26 recent asteroid map
“THE FAIR Are you ready? It’s here!!
The long-awaited New York World’s Fair, which took four years to create, opens its doors to the first of 70,000,000 expected visitors. Dominated by the Fair’s symbol THE UNISPHERE (which means Peace through understanding) the billion-dollar-baby of Robert Moses covers 646 acres…”
The 1964 New York World’s Fair opened fifty years ago this week, on April 22nd, with the theme of “Man’s Achievements in an Expanding Universe.” If this extended Universal News story leaves you with the impression that the fair was not a runaway success, that’s because it wasn’t. The fair was not sanctioned by the Bureau of International Expositions, and it was sandwiched between the official 1962 Seattle World’s Fair and Expo 67 in Montreal, making it a less compelling draw. The opening day’s unfortunately dreary weather was emblematic of the entire two-season event; total attendance for the fair came in at fifty-one million, yet that fell short of the expected seventy million visitors. You might recognize the Unisphere sculpture and “flying saucer” towers in the still below from the 1997 film Men in Black, where they feature prominently.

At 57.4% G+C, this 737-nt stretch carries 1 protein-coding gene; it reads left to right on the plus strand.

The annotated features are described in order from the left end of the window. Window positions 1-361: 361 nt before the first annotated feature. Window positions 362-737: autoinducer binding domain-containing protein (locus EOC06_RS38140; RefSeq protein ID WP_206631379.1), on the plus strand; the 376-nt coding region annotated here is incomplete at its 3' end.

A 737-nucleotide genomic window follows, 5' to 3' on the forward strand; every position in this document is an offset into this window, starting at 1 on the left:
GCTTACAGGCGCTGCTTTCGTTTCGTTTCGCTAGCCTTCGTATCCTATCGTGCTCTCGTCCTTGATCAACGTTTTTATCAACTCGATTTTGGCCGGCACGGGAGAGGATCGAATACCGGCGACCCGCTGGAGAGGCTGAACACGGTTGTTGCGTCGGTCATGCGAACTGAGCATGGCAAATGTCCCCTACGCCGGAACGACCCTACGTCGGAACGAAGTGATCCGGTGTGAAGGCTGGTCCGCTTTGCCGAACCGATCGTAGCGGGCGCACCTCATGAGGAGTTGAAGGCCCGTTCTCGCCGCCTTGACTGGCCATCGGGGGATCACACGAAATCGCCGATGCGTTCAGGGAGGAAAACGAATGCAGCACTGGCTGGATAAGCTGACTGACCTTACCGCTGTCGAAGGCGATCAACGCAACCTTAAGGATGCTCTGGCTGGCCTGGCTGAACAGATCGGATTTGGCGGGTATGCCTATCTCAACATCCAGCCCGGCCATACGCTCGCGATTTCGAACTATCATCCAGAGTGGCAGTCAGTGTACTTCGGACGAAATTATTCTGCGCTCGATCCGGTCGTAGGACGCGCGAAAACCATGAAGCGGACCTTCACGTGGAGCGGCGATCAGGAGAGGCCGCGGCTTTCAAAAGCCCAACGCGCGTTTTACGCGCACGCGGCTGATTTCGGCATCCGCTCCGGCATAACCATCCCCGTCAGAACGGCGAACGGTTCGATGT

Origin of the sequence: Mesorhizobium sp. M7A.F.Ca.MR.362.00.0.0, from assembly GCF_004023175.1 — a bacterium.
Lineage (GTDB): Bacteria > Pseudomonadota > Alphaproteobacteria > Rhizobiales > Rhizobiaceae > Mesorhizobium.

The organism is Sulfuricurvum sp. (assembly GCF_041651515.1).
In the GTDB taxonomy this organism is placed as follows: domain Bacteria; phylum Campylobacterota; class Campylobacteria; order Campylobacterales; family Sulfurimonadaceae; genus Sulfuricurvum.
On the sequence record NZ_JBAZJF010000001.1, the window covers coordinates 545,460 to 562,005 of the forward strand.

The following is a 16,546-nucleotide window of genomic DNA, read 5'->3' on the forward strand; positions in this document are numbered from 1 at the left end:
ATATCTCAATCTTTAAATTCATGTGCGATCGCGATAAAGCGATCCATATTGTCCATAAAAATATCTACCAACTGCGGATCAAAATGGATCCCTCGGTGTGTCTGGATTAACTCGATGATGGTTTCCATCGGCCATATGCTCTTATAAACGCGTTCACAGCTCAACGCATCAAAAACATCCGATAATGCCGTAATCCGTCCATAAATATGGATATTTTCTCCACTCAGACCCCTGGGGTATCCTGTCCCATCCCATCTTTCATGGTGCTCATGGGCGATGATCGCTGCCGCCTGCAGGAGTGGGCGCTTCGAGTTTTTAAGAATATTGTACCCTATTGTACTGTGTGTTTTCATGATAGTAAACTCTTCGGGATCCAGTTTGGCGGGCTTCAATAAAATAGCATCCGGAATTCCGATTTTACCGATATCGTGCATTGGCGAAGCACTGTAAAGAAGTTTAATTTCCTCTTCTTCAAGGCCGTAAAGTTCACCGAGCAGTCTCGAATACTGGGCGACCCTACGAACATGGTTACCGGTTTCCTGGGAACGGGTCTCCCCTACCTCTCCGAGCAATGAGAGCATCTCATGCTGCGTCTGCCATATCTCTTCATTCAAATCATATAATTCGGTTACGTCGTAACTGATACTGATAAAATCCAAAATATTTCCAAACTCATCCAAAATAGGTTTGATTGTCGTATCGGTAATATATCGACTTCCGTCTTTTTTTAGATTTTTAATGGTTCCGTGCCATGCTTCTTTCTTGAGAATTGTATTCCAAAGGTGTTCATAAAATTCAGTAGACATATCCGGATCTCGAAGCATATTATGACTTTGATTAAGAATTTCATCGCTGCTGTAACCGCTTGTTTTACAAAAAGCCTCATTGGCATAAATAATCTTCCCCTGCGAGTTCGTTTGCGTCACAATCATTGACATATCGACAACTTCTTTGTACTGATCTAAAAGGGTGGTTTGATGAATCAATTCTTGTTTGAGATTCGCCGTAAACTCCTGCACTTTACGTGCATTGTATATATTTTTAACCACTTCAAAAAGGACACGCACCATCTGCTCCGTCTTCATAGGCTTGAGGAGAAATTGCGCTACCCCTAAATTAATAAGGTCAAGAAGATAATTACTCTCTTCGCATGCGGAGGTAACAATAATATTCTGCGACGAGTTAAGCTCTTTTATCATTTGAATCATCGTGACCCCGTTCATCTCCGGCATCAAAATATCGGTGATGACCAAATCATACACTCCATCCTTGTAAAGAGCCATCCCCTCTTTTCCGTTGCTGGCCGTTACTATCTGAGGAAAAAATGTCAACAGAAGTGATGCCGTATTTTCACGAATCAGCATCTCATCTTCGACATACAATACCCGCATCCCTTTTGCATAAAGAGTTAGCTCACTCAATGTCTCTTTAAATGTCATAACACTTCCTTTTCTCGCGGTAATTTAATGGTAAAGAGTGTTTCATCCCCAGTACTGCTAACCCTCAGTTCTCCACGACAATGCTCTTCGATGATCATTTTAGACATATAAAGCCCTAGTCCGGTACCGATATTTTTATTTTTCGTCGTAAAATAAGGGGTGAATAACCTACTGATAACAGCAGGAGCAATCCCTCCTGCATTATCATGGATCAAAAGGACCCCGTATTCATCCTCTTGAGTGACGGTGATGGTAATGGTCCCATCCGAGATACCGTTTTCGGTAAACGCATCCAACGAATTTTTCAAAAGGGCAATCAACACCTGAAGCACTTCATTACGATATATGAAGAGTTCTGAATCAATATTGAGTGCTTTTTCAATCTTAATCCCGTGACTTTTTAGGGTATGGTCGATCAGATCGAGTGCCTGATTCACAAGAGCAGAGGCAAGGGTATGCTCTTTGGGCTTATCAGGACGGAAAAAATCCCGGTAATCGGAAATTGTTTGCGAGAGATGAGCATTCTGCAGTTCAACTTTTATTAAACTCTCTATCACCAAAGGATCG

NASA plans a robotic mission to search for life on Europa | io9
It looks like it’s finally going to happen, an actual mission to Jupiter’s icy moon Europa — one of the the solar system’s best candidates for hosting alien life.
Yesterday, NASA announced an injection of $17.5 billion from the federal government (down by $1.2 billion from its 2010 peak). Of this, $15 million will be allocated for “pre-formulation” work on a mission to Europa, with plans to make detailed observations from orbit and possibly sample its interior oceans with a robotic probe. Mission details are sparse, but if all goes well, it could be launched by 2025 and arriving in the early 2030s.
This is incredibly exciting. Recent evidence points to a reasonable chance of habitability. Its massive subsurface ocean contains almost twice as much water as found on Earth. The water is kept in liquid state owing to the gravitational forces exerted by Jupiter and the moon’s turbulent global ocean currents. The good news is that a probe may not have to dig very deep to conduct its search for life; the moon’s massive plumes are ejecting water directly onto the surface.